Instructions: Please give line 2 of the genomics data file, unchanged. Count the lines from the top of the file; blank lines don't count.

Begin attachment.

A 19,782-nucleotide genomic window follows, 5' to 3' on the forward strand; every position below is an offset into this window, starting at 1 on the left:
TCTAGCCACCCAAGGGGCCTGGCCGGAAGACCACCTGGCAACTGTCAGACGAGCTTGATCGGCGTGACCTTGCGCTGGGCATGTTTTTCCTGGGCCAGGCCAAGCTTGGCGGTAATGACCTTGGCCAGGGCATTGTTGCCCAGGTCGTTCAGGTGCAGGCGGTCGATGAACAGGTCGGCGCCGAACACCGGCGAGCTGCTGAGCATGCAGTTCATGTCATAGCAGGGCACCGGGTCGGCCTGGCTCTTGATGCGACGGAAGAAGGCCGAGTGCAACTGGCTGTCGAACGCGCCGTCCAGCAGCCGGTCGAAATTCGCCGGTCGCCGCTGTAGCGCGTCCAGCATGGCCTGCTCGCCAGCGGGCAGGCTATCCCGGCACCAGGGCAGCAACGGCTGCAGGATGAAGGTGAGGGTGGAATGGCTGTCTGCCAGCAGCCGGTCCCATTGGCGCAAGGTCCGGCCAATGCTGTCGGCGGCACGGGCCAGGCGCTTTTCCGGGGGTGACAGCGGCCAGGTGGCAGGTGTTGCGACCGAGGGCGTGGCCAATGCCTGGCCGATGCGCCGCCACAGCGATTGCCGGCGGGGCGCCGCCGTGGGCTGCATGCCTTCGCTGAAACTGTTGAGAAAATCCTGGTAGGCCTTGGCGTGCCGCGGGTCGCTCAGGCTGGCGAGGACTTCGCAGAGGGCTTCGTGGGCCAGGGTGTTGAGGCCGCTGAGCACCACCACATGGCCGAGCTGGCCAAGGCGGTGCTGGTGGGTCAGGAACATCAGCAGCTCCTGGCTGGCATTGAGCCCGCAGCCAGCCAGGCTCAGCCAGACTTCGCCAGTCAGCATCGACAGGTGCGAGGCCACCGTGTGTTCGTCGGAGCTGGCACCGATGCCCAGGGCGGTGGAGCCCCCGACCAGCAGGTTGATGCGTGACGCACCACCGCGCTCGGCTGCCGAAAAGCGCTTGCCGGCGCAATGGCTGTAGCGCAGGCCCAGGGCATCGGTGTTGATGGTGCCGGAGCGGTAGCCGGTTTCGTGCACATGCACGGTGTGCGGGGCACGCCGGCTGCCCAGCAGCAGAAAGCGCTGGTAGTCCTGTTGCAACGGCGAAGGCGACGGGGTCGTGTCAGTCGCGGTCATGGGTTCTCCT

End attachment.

TCTAGCCACCCAAGGGGCCTGGCCGGAAGACCACCTGGCAACTGTCAGACGAGCTTGATCGGCGTGACCTTGCGCTGGGCATGTTTTTCCTGGGCCAGGCCAAGCTTGGCGGTAATGACCTTGGCCAGGGCATTGTTGCCCAGGTCGTTCAGGTGCAGGCGGTCGATGAACAGGTCGGCGCCGAACACCGGCGAGCTGCTGAGCATGCAGTTCATGTCATAGCAGGGCACCGGGTCGGCCTGGCTCTTGATGCGACGGAAGAAGGCCGAGTGCAACTGGCTGTCGAACGCGCCGTCCAGCAGCCGGTCGAAATTCGCCGGTCGCCGCTGTAGCGCGTCCAGCATGGCCTGCTCGCCAGCGGGCAGGCTATCCCGGCACCAGGGCAGCAACGGCTGCAGGATGAAGGTGAGGGTGGAATGGCTGTCTGCCAGCAGCCGGTCCCATTGGCGCAAGGTCCGGCCAATGCTGTCGGCGGCACGGGCCAGGCGCTTTTCCGGGGGTGACAGCGGCCAGGTGGCAGGTGTTGCGACCGAGGGCGTGGCCAATGCCTGGCCGATGCGCCGCCACAGCGATTGCCGGCGGGGCGCCGCCGTGGGCTGCATGCCTTCGCTGAAACTGTTGAGAAAATCCTGGTAGGCCTTGGCGTGCCGCGGGTCGCTCAGGCTGGCGAGGACTTCGCAGAGGGCTTCGTGGGCCAGGGTGTTGAGGCCGCTGAGCACCACCACATGGCCGAGCTGGCCAAGGCGGTGCTGGTGGGTCAGGAACATCAGCAGCTCCTGGCTGGCATTGAGCCCGCAGCCAGCCAGGCTCAGCCAGACTTCGCCAGTCAGCATCGACAGGTGCGAGGCCACCGTGTGTTCGTCGGAGCTGGCACCGATGCCCAGGGCGGTGGAGCCCCCGACCAGCAGGTTGATGCGTGACGCACCACCGCGCTCGGCTGCCGAAAAGCGCTTGCCGGCGCAATGGCTGTAGCGCAGGCCCAGGGCATCGGTGTTGATGGTGCCGGAGCGGTAGCCGGTTTCGTGCACATGCACGGTGTGCGGGGCACGCCGGCTGCCCAGCAGCAGAAAGCGCTGGTAGTCCTGTTGCAACGGCGAAGGCGACGGGGTCGTGTCAGTCGCGGTCATGGGTTCTCCT